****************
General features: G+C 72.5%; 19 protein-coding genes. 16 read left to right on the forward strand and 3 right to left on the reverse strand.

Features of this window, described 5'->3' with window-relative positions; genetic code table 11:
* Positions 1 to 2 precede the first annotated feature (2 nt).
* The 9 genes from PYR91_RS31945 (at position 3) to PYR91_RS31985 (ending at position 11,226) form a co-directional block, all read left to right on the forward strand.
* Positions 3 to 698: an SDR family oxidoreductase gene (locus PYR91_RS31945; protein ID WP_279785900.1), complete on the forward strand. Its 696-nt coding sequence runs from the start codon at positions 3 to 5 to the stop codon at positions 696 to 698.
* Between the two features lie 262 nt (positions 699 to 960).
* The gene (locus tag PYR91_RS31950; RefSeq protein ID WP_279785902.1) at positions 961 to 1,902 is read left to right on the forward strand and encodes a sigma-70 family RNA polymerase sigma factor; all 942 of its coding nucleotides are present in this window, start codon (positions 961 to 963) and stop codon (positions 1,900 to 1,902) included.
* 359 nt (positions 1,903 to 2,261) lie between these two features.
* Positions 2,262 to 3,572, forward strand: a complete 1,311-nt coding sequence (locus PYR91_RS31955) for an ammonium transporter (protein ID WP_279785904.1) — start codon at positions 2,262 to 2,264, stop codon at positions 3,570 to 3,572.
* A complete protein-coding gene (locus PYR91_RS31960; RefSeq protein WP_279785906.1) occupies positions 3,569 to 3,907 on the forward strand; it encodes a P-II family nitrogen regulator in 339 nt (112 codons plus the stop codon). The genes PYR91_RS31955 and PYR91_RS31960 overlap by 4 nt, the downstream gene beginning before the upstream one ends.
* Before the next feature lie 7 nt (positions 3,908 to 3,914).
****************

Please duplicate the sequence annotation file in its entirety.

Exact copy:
General features: G+C 72.5%; 19 protein-coding genes. 16 read left to right on the forward strand and 3 right to left on the reverse strand.

Features of this window, described 5'->3' with window-relative positions; genetic code table 11:
* Positions 1 to 2 precede the first annotated feature (2 nt).
* The 9 genes from PYR91_RS31945 (at position 3) to PYR91_RS31985 (ending at position 11,226) form a co-directional block, all read left to right on the forward strand.
* Positions 3 to 698: an SDR family oxidoreductase gene (locus PYR91_RS31945; protein ID WP_279785900.1), complete on the forward strand. Its 696-nt coding sequence runs from the start codon at positions 3 to 5 to the stop codon at positions 696 to 698.
* Between the two features lie 262 nt (positions 699 to 960).
* The gene (locus tag PYR91_RS31950; RefSeq protein ID WP_279785902.1) at positions 961 to 1,902 is read left to right on the forward strand and encodes a sigma-70 family RNA polymerase sigma factor; all 942 of its coding nucleotides are present in this window, start codon (positions 961 to 963) and stop codon (positions 1,900 to 1,902) included.
* 359 nt (positions 1,903 to 2,261) lie between these two features.
* Positions 2,262 to 3,572, forward strand: a complete 1,311-nt coding sequence (locus PYR91_RS31955) for an ammonium transporter (protein ID WP_279785904.1) — start codon at positions 2,262 to 2,264, stop codon at positions 3,570 to 3,572.
* A complete protein-coding gene (locus PYR91_RS31960; RefSeq protein WP_279785906.1) occupies positions 3,569 to 3,907 on the forward strand; it encodes a P-II family nitrogen regulator in 339 nt (112 codons plus the stop codon). The genes PYR91_RS31955 and PYR91_RS31960 overlap by 4 nt, the downstream gene beginning before the upstream one ends.
* Before the next feature lie 7 nt (positions 3,908 to 3,914).